Great Big Huge Leaps

The last couple of weeks have shown some huge developments in Lily’s developmental skills.  One of our new therapists from Holland Bloorview has just been this incredible ray of sunshine in our lives and it would be easy to chart Lily’s developments alongside Catherine’s visits.  We’ve been lucky to have some incredible therapists working with Lily, but something about Catherine just brings out the best in Lily.  She doesn’t coddle her, makes her expectations clear and is incredibly strict but also maintains this wonderfully sweet and calm demeanour.  From her first visit, Lily has responded to her in a way that we have never seen before and it is actually impossible for me to put into words how thankful we are for her appearance in our lives.  So, instead of trying to come up with words, which I fear will just sound flat, I’m going to leave this one to pictures and videos tonight…

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They had been working on standing, unassisted, for a couple of weeks.  One morning, with just a little balance help from Elmo, she got it.  The first time, she got it for about 3 seconds – and that was counting fast.  Catherine suggested we try for 5 seconds.  20 seconds later, Lily finally sat down.

A week later, Jess called me on FaceTime while I was at work.  All she said was, “watch this…”

Fast forward to this week. Jess called me on FaceTime again.  “I thought it was a fluke” she told me and then turned the camera onto Lily

I watched, in amazement at our girl, who has worked so hard to keep anything firmly in her hands, see the magnet, grab the magnet, hold the magnet and then decide to put it in the bowl.  All of those teeny tiny baby steps finally collided into a great big huge leap and a Momma, in tears, watching her little girl grow.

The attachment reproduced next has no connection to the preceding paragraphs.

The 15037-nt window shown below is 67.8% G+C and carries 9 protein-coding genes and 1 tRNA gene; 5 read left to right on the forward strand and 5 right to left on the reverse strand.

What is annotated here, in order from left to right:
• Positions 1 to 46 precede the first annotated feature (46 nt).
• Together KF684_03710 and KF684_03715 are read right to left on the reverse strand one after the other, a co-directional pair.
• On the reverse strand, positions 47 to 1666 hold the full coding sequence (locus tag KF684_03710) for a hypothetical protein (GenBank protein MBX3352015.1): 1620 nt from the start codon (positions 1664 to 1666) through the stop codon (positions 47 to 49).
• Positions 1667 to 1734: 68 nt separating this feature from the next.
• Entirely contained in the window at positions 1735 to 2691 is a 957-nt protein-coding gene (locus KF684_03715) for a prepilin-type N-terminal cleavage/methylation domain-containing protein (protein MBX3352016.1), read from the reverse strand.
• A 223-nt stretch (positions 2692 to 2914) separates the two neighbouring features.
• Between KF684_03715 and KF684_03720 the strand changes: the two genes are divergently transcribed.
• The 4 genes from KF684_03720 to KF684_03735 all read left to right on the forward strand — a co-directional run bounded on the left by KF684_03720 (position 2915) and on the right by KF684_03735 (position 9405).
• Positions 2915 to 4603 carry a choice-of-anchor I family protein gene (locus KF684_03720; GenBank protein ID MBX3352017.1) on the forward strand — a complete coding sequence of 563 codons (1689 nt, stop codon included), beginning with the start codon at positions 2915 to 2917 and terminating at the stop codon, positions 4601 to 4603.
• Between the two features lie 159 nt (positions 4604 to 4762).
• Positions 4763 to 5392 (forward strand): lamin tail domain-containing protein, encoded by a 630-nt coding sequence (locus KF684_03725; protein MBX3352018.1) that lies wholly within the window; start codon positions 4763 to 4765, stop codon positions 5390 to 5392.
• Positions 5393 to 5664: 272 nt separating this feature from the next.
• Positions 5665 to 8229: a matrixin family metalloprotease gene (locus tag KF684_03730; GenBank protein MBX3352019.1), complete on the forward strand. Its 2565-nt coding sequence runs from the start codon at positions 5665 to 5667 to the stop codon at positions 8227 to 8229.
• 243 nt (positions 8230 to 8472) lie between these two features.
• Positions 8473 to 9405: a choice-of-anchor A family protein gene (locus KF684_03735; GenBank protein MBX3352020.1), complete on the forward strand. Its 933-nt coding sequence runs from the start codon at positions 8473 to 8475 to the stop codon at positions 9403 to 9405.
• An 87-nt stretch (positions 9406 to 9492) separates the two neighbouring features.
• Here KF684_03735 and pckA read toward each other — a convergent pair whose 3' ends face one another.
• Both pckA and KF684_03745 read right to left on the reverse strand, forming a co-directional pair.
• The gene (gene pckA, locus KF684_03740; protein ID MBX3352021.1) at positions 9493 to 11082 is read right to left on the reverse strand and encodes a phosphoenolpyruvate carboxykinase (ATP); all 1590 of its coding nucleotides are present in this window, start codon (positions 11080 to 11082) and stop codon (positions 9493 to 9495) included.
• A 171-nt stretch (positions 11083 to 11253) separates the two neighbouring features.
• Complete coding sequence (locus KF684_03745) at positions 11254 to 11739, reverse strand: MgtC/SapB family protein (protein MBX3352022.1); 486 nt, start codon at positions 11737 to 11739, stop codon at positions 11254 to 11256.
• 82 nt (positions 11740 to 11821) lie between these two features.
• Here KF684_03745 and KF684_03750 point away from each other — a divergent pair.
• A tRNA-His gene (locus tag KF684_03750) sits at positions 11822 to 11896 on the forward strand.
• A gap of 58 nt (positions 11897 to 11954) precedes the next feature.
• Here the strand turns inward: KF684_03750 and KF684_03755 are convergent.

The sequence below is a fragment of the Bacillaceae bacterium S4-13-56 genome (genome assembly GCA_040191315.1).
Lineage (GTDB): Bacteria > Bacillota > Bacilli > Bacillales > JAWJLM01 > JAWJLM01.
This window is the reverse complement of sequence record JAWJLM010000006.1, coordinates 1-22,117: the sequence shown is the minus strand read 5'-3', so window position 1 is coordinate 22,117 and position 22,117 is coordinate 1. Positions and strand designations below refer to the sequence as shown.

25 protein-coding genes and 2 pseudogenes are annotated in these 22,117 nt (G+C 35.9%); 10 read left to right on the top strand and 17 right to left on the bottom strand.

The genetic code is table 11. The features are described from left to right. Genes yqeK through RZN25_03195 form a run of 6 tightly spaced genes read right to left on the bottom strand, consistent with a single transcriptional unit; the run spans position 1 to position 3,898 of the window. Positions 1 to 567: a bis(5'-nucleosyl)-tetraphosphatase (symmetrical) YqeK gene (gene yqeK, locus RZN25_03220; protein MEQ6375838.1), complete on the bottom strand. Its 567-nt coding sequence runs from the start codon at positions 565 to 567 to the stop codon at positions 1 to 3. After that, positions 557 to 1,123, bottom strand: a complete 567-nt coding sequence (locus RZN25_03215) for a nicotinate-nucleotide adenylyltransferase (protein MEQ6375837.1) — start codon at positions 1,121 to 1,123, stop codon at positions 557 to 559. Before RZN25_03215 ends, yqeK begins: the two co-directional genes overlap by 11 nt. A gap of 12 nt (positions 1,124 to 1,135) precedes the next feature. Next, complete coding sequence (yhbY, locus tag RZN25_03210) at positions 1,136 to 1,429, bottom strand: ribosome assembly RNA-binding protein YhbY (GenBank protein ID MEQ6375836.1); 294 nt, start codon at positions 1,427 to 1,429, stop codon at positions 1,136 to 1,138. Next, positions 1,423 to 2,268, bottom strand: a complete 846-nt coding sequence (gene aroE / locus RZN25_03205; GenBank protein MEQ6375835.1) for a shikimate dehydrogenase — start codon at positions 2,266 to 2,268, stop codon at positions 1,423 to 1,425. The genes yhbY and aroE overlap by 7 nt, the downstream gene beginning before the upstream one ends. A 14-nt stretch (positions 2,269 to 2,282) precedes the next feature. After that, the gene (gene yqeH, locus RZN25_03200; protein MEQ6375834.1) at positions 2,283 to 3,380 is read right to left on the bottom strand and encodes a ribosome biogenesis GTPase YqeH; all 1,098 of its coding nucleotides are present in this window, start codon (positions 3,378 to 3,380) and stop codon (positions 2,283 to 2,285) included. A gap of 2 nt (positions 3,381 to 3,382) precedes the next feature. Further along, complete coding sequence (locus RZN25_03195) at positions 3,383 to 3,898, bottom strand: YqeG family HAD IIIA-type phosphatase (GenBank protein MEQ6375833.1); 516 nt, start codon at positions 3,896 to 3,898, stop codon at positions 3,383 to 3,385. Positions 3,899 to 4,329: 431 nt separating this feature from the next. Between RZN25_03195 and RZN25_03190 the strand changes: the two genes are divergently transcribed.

Life is good. Clearly someone deserves a nap.

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Seeing Things Clearly

So Lily has glasses.  Sorry, let me rephrase that, Lily is rocking glasses.  During her eye surgery last year, our ophthalmologist was able to get a better look at Lily’s eyes and after our follow-up appointment a couple of weeks ago, she told us that Lily was probably a bit near-sighted and recommended that we try glasses.  I can’t tell you how hesitant we have been about this whole situation – Lily barely lets us brush her hair out of her eyes without a mini freakout so the idea of putting (and keeping!) glasses on her face actually made us laugh.  But, obviously it was something that had to be done so just before her neurology appointment we ordered a pair of miraflex glasses for kids.  You would know Miraflex if you saw them – they’re the kids glasses that have the strong strap along the back; they are rubber and come in a rainbow of colours.  Jess was kind enough to let me pick a nice bright purple, with the caveat that when we we buy her next pair she gets to pick out the colour.  I do wonder if I’ve made a deal with the devil?